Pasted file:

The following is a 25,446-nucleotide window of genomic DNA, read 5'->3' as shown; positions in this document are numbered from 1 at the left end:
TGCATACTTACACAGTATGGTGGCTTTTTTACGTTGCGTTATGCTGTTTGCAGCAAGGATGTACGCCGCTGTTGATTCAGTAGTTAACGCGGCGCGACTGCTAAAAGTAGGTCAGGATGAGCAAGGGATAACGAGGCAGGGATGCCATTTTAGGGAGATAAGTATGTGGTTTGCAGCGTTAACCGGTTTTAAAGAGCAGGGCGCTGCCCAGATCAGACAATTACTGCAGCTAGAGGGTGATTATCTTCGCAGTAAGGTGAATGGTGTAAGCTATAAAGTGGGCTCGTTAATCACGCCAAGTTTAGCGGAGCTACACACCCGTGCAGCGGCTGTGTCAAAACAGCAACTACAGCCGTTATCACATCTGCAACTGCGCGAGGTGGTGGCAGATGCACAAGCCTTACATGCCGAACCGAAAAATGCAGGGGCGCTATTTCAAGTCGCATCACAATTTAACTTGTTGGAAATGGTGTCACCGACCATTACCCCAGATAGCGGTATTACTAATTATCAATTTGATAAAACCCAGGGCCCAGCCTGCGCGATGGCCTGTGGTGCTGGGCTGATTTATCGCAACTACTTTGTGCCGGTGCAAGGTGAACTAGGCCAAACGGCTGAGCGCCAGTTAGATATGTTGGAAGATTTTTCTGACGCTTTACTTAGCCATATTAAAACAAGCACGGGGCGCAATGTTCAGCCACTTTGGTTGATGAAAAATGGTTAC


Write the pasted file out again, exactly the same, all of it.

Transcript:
The following is a 25,446-nucleotide window of genomic DNA, read 5'->3' as shown; positions in this document are numbered from 1 at the left end:
TGCATACTTACACAGTATGGTGGCTTTTTTACGTTGCGTTATGCTGTTTGCAGCAAGGATGTACGCCGCTGTTGATTCAGTAGTTAACGCGGCGCGACTGCTAAAAGTAGGTCAGGATGAGCAAGGGATAACGAGGCAGGGATGCCATTTTAGGGAGATAAGTATGTGGTTTGCAGCGTTAACCGGTTTTAAAGAGCAGGGCGCTGCCCAGATCAGACAATTACTGCAGCTAGAGGGTGATTATCTTCGCAGTAAGGTGAATGGTGTAAGCTATAAAGTGGGCTCGTTAATCACGCCAAGTTTAGCGGAGCTACACACCCGTGCAGCGGCTGTGTCAAAACAGCAACTACAGCCGTTATCACATCTGCAACTGCGCGAGGTGGTGGCAGATGCACAAGCCTTACATGCCGAACCGAAAAATGCAGGGGCGCTATTTCAAGTCGCATCACAATTTAACTTGTTGGAAATGGTGTCACCGACCATTACCCCAGATAGCGGTATTACTAATTATCAATTTGATAAAACCCAGGGCCCAGCCTGCGCGATGGCCTGTGGTGCTGGGCTGATTTATCGCAACTACTTTGTGCCGGTGCAAGGTGAACTAGGCCAAACGGCTGAGCGCCAGTTAGATATGTTGGAAGATTTTTCTGACGCTTTACTTAGCCATATTAAAACAAGCACGGGGCGCAATGTTCAGCCACTTTGGTTGATGAAAAATGGTTAC